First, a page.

- The Washington Times - Sunday, July 26, 2015

ANALYSIS/OPINION:

Donald Trump was made for millennials.

The billionaire businessman is blunt. He’s brash. He’s social-media savvy.

And he’s not asking for a single dime of our money — not even the relatively low-dollar contribution of $10 that Gov. Scott Walker is currently seeking.

Because here’s the thing: $10 may not sound like a lot. But to a student working two jobs and preparing for years of student loan payments, $10 may not even be available for tonight’s dinner, let alone to donate to a presidential  primary campaign.

“As a young woman entering the workforce, donating to a political campaign is simply not an option for me right now,” said Megan Wise, a recent college graduate and first grade teacher at Meigs Primary School in Ohio.

And that’s why Mr. Trump, with his self-financed campaign, is so appealing to young voters.

“I think it is great that Trump is financing his own campaign. He hasn’t been holding back and young Americans love it, ” said 25-year-old Wise, who is in the process of paying back graduate school loans that she took out to pursue her Masters Degree in Education Leadership and School Administration.

There is currently no limit on how much a candidate can donate to his own campaign. Thus, out of Mr. Trump’s approximate $1.9 million in campaign funds, $1.8 million was contributed to the campaign by Mr. Trump himself.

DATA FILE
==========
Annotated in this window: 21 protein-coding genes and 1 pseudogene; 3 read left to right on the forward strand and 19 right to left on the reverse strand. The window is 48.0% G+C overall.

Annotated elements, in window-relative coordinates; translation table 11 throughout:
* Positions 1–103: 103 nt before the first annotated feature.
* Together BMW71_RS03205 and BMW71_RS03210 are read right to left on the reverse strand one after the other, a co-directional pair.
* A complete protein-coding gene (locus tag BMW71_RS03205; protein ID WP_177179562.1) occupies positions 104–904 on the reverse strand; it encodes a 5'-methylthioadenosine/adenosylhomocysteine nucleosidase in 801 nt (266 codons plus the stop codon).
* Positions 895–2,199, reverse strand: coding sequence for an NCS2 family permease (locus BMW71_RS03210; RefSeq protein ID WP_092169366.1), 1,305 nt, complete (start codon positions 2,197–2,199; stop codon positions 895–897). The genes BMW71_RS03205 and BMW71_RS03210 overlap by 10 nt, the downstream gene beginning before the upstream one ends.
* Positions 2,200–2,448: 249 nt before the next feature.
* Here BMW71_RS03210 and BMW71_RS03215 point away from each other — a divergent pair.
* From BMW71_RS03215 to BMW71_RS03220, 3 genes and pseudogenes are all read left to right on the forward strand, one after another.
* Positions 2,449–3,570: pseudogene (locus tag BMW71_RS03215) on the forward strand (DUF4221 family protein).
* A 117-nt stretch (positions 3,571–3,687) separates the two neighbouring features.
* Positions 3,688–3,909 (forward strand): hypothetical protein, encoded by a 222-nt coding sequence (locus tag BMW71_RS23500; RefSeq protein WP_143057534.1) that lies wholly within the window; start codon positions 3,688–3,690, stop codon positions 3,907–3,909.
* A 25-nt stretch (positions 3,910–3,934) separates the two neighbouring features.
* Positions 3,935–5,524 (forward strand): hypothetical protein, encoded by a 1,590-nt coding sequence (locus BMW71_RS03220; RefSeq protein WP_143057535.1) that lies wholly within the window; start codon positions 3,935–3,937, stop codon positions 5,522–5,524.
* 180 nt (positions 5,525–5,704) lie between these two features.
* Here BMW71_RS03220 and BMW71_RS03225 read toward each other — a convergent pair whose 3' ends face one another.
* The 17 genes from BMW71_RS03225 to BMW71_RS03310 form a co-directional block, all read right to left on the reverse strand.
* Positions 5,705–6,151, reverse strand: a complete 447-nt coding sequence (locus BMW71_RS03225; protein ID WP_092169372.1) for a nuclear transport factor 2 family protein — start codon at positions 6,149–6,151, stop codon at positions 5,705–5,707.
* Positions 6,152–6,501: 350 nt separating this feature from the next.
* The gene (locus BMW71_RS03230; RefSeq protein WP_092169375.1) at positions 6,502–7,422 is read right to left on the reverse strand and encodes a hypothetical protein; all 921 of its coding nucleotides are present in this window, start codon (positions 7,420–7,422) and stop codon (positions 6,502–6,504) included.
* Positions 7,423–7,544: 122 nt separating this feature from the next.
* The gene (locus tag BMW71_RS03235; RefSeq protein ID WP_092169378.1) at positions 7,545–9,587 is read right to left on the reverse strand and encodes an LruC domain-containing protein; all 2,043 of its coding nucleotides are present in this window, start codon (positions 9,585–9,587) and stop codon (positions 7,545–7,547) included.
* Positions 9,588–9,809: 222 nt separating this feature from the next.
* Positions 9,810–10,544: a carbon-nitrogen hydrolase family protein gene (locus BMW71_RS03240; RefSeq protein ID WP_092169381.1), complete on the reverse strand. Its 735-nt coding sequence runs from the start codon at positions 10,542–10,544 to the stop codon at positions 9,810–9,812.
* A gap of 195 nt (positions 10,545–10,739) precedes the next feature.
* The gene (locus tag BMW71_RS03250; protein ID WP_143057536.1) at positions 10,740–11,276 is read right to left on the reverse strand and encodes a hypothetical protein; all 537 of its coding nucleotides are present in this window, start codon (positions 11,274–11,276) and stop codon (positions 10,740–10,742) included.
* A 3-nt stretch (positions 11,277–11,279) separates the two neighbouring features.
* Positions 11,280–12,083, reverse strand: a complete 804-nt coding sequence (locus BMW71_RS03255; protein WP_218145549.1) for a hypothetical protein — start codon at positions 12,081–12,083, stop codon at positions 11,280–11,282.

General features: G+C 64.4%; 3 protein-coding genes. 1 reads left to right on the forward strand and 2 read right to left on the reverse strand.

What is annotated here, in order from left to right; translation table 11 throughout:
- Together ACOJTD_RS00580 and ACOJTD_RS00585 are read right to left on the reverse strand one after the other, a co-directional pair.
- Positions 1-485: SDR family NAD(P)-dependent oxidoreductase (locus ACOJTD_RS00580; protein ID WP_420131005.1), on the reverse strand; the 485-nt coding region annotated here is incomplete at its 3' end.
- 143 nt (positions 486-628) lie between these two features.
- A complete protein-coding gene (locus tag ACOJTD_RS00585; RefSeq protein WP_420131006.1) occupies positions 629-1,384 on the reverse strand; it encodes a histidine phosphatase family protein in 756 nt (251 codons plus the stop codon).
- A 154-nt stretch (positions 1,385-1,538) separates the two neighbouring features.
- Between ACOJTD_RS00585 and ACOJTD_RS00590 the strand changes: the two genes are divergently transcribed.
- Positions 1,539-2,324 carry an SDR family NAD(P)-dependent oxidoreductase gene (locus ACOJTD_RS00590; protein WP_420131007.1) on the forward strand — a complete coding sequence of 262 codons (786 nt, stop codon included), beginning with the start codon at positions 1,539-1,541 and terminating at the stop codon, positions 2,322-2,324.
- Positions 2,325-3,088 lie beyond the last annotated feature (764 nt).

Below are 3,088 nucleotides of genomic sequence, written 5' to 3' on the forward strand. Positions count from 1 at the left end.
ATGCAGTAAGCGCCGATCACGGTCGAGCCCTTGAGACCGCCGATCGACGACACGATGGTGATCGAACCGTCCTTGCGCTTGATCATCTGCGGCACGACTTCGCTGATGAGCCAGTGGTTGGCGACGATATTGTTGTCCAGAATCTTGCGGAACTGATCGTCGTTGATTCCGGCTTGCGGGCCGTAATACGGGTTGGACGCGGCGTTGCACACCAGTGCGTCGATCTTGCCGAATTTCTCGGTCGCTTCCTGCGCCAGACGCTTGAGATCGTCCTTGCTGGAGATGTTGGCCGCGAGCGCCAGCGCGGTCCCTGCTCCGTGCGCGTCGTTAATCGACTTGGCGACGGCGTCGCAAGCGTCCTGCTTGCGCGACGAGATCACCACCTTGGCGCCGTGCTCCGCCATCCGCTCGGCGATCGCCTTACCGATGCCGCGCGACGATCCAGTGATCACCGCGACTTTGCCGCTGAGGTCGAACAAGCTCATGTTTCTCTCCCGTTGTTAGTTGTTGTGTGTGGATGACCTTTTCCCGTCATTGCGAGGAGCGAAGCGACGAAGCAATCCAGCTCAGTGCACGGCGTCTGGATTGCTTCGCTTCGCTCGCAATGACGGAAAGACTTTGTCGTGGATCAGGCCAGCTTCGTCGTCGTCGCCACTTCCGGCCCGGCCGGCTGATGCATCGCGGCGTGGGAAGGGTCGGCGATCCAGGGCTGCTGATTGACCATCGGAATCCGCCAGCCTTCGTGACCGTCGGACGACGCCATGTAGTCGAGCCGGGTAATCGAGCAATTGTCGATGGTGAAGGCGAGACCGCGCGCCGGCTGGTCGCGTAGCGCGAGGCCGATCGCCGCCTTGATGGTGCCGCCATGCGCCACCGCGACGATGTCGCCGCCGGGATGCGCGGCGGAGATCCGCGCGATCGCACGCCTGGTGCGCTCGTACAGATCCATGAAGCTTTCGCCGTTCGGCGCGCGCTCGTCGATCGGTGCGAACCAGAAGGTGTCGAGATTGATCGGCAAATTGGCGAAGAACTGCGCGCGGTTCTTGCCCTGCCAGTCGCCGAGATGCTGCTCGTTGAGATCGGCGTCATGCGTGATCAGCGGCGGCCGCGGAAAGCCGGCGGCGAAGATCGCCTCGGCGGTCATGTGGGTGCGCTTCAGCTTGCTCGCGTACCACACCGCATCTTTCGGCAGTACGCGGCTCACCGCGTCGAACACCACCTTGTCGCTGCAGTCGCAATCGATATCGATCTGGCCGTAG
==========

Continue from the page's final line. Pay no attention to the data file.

He is not functioning under pressure from big donors to promote certain messages or take sides on issues that donors feel will be most beneficial to them.

He hasn’t been holding his tongue at all and has taken much heat over many of his comments, including those on illegal immigration, which is serious problem yet to be properly dealt with in the U.S.

Despite criticism, however, Mr. Trump continues to rise in the polls — a climb that at least in part may be due to support from millennial-aged voters, seventy percent of whom have a positive view of The Donald.

A key reason? Jobs.

Mr. Trump has made jobs the centerpiece of his campaign, even boasting he’ll be the “best jobs President that God ever created.”  That’s what younger voters so desperately want and need.  If those younger voters believe he will deliver those jobs, God help the rest of the GOP field.

Madison Gesiotto is a staff editor for the Ohio State Journal of Criminal Law.

 

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